Burglaries across Cork up 40 per cent since start of year
Gardaí urge public to report any instances of suspicious activity
While the number of burglaries reported across Cork have increased over the first four month of this year, Gardaí have been increasingly successful in intercepting criminals using the Dublin motorway as their getaway route.
Addressing Cork County Council's joint policing committee (JPC) Chief Superintendent Con Cadogan said there had been 310 burglaries across the city and county over the first four months of the year - an increase of 40 per cent on the figure for the same period in 2017.
Chief Supt Cadogan said that in some instances people were facilitating criminals by not locking their cars at night, a point also made at a previous JPC meeting by Chief Supt Ger Dillane who estimated that as many as one third of cars are left unlocked at night.
As an example, Chief Supt Cadogan cited one particular instance where CCTV footage captured in an estate at night-time showed criminals moving from one unlocked car to another stealing valuables.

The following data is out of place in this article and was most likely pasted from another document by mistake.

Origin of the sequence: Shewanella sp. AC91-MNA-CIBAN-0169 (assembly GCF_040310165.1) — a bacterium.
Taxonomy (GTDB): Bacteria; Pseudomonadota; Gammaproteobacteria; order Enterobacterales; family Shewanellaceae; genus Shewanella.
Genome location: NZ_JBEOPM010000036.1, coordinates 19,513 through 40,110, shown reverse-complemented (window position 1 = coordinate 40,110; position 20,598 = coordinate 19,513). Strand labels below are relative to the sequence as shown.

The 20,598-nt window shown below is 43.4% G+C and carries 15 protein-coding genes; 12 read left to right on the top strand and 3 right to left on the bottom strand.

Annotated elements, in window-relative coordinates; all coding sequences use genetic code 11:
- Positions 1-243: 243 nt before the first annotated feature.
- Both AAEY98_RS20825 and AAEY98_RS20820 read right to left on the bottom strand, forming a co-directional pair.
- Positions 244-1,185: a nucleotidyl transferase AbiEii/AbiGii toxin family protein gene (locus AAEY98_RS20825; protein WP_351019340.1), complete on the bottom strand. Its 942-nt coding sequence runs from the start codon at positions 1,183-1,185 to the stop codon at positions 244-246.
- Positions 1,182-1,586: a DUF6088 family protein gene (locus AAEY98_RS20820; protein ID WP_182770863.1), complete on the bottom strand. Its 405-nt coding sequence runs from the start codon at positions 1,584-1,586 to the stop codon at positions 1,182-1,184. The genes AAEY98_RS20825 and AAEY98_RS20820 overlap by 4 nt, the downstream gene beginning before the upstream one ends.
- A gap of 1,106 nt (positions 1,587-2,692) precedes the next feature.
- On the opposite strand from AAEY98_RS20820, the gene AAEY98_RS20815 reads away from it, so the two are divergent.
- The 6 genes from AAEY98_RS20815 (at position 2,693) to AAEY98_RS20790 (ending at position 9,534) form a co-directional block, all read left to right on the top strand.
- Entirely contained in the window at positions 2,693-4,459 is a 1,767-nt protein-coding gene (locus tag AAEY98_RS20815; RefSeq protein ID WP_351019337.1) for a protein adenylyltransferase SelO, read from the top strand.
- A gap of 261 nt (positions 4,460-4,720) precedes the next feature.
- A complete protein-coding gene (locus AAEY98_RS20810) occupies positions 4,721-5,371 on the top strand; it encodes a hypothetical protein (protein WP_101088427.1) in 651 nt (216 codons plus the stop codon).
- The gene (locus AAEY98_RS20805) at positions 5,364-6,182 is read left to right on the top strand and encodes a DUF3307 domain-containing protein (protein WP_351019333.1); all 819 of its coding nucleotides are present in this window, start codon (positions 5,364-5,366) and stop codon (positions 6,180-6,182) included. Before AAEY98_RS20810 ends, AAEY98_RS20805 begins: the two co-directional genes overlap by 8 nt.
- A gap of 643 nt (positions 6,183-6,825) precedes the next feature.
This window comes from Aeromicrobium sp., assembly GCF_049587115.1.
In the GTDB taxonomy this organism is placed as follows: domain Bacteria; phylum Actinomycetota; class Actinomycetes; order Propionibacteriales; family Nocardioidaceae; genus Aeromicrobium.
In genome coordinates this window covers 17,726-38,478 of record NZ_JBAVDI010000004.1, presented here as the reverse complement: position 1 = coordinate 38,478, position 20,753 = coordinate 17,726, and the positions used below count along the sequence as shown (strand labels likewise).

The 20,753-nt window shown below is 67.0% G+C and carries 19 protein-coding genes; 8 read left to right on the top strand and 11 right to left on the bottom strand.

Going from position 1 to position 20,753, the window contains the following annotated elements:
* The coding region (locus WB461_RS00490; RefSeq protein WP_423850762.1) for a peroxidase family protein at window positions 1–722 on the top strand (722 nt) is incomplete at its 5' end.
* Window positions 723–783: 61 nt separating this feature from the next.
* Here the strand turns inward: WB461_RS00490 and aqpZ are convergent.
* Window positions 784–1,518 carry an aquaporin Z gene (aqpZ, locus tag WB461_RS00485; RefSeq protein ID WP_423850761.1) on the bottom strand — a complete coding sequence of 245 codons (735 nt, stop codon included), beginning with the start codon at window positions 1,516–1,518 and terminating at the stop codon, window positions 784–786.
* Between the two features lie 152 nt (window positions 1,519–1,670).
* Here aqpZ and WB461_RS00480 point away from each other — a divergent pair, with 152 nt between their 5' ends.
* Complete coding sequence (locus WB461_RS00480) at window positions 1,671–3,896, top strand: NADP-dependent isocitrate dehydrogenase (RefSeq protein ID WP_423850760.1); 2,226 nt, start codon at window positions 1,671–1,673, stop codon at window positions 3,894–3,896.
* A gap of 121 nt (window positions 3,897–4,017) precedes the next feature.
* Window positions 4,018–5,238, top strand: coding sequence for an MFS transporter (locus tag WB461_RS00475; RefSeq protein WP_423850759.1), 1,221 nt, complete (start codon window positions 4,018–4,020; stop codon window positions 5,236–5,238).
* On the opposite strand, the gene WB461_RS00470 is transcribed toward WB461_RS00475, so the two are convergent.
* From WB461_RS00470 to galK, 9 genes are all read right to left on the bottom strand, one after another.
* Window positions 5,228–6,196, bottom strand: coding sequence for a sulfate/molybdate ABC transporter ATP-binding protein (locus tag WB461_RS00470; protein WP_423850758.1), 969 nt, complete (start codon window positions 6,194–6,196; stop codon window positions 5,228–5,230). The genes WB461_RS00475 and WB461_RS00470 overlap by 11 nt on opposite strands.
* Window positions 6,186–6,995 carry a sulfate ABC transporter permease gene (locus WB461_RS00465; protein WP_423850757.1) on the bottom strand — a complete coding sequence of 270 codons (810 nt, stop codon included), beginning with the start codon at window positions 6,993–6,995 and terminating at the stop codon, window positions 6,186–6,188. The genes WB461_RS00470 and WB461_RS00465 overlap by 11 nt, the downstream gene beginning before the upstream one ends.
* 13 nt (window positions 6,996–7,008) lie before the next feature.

At the previous JPC Chief Supt Dillane said many burglaries were carried out by gangs, who in many cases were careful not to leave forensic evidence behind them. He said they can often come from other counties and change the number plates of cars, making them difficult to detect.
"It is vital that the public should report any suspicious activity (to Gardaí), no matter how trivial they think it may be.
"We also run a number of text alert systems for communities whereby warnings are issued about the movements of suspicious vehicles," said Chief Supt Dillane.
"We would appeal to communities not to be afraid to ring. As we have seen in the past, this is very effective when everyone is working together."
Meanwhile, Chief Supt Cadogan said the number of road traffic collisions had increased when compared to last year, with seven people losing their lives on Cork's roads over the past four months.
The number of serious injuries resulting from traffic incidents was up from 17 to 21; what were classed as non-serious injures rose from 145 to 191 and collisions causing material damage had increased by 79 to 1,783.
Chief Supt Cadogan said this could be a direct result of an increase in general and construction traffic on Cork's roads, resulting from the pick-up in the economy.
There was positive news in relation to assaults causing harm and minor assaults, which saw significant reductions from 431 to 144 and 389 to 105 respectively.
There was also a slight drop in the number of public order offences, with Chief Supt Cadogan saying these reductions have been achieved by targeting known 'trouble hotspots'.
However, incidents of public drunkenness had increased, something that was also attributed to the upturn in the economy.